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Gig Workers Advocate For More Safety Following Attacks on Drivers While apps like Uber and Doordash require a myriad of personal information from their workers to ensure the safety of customers, drivers have limited knowledge of the customer.

By Madeline Garfinkle

Opinions expressed by Entrepreneur contributors are their own.

Marko Geber | Getty Images

In mid-April, three gig workers fell victim to violent crime in Florida: a woman was kidnapped and sexually assaulted after making a Doordash delivery, a couple's car was shot at after turning onto the wrong driveway attempting to drop off an Instacart order, and a man was murdered after making an Uber Eats delivery.

While the news is unsettling, for some gig workers, feeling unsafe is an increasing concern.

"The safety of drivers and couriers is a top priority, and we'll continue investing in critical safety features like the ability to chat with a live safety agent, record trip audio in the app in nearly 150 U.S. cities, and share their trip with loved ones," a spokesperson for Uber told Entrepreneur.

Roberto Moreno, who formerly worked for GrubHub and Postmates in San Diego County, told the AP Monday that he stopped working for ride-sharing and delivery services altogether due to concerns for his safety.

"We have to look out for ourselves because the companies don't do it," he told the outlet.

Moreno also noted the disparity between verification needed from drivers and riders. Drivers are required to submit a selfie, get background checks, and give other personal information, but when it comes to riders, "we don't know anything about the passengers or the people who we're delivering to," he said.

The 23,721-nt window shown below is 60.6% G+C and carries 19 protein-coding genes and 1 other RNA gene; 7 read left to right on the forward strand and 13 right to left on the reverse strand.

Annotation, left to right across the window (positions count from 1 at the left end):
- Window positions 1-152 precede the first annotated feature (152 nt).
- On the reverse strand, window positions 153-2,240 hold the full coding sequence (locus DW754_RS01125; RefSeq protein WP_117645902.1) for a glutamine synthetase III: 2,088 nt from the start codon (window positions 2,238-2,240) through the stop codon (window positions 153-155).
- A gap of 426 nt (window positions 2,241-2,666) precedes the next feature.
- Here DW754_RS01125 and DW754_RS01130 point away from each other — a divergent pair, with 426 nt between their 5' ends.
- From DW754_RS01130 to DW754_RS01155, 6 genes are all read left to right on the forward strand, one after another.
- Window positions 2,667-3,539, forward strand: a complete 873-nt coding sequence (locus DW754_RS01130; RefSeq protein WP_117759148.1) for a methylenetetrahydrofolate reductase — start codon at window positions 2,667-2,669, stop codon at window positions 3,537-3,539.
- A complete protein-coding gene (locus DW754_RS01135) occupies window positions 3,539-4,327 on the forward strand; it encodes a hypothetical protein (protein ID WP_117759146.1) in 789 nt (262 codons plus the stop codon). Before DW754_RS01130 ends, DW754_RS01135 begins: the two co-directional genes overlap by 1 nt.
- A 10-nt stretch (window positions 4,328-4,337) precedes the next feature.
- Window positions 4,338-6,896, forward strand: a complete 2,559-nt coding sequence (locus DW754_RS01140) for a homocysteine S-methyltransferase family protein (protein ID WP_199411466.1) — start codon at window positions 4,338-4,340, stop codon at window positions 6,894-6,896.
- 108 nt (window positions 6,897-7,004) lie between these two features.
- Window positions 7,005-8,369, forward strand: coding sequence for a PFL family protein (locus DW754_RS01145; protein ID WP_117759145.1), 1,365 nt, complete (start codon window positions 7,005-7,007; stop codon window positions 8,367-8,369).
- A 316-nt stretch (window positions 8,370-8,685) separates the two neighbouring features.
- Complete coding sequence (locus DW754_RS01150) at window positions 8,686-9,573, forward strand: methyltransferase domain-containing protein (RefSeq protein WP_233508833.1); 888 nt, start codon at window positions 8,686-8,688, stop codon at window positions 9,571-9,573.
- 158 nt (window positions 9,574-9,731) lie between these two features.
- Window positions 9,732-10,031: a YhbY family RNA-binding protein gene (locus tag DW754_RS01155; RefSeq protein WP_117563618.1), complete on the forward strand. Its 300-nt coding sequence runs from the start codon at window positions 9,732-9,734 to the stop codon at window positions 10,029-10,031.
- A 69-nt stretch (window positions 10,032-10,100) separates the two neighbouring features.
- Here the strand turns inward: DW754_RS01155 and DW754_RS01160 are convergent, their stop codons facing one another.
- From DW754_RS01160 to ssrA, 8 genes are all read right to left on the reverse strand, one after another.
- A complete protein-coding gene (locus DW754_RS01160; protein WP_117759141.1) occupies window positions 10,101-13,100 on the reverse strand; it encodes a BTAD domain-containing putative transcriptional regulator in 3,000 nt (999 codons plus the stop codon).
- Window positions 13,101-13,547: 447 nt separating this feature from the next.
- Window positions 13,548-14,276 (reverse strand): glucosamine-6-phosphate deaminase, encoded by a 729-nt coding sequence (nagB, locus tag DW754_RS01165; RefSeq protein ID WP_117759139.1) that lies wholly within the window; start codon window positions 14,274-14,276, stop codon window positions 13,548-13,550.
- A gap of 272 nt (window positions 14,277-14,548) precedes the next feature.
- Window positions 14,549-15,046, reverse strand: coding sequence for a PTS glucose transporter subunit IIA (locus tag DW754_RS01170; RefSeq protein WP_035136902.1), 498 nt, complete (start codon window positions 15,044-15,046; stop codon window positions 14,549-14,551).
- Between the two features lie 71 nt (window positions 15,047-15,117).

Related: DoorDash Employee Says Customer Pulled Knife on Her During Creepy Delivery: 'I Just Want Some Human Contact'

Gig Workers Rising, an activist group fighting for the safety and protection of gig workers, found that 80 app-based workers had been killed while on the job between 2017 and 2022 — with 31 murdered in 2022 alone, signifying an increase in violence. The report was based on press releases, police records, and court documents.

"App workers worldwide are grappling with a business model and workplace practices that leave them facing an unparalleled and racialized health and safety crisis," the organization wrote in the report.

In 2021, NBC News spoke to 15 gig workers — all of which said they often "feared for their safety," and that it seems as though violence spiked during and following the pandemic.

That same year, Uber rolled out new safety measures to protect drivers such as thorough verification for riders who use untrackable payment options like gift cards. Last fall, the company implemented more safety features such as freezing rider accounts that appear fake or offensive, the option to video record the ride using the front-facing camera, as well as recording audio during a trip.

"We've designed these new features to provide more peace of mind when driving and delivering," the company wrote in the release.

Still, among all the gig-driven apps, Uber had the most instances of workers killed in 2022 at 39% of total crimes, according to the report from Gig Workers Rising.

In regard to the report by Gig Workers Rising, Uber noted that the death of Milton Pillacela Ayora (which was attributed to Uber in the report) was not connected to the Uber platform, and that another recorded death, Michael Wallace, was in 2018 but still included in the most recent report.

Related: Uber Courier Drivers Are Concerned Their Cars Are Being Used to Move Drugs

Madeline Garfinkle

News Writer

Madeline Garfinkle is a News Writer at Entrepreneur.com. She is a graduate from Syracuse University, and received an MFA from Columbia University. 

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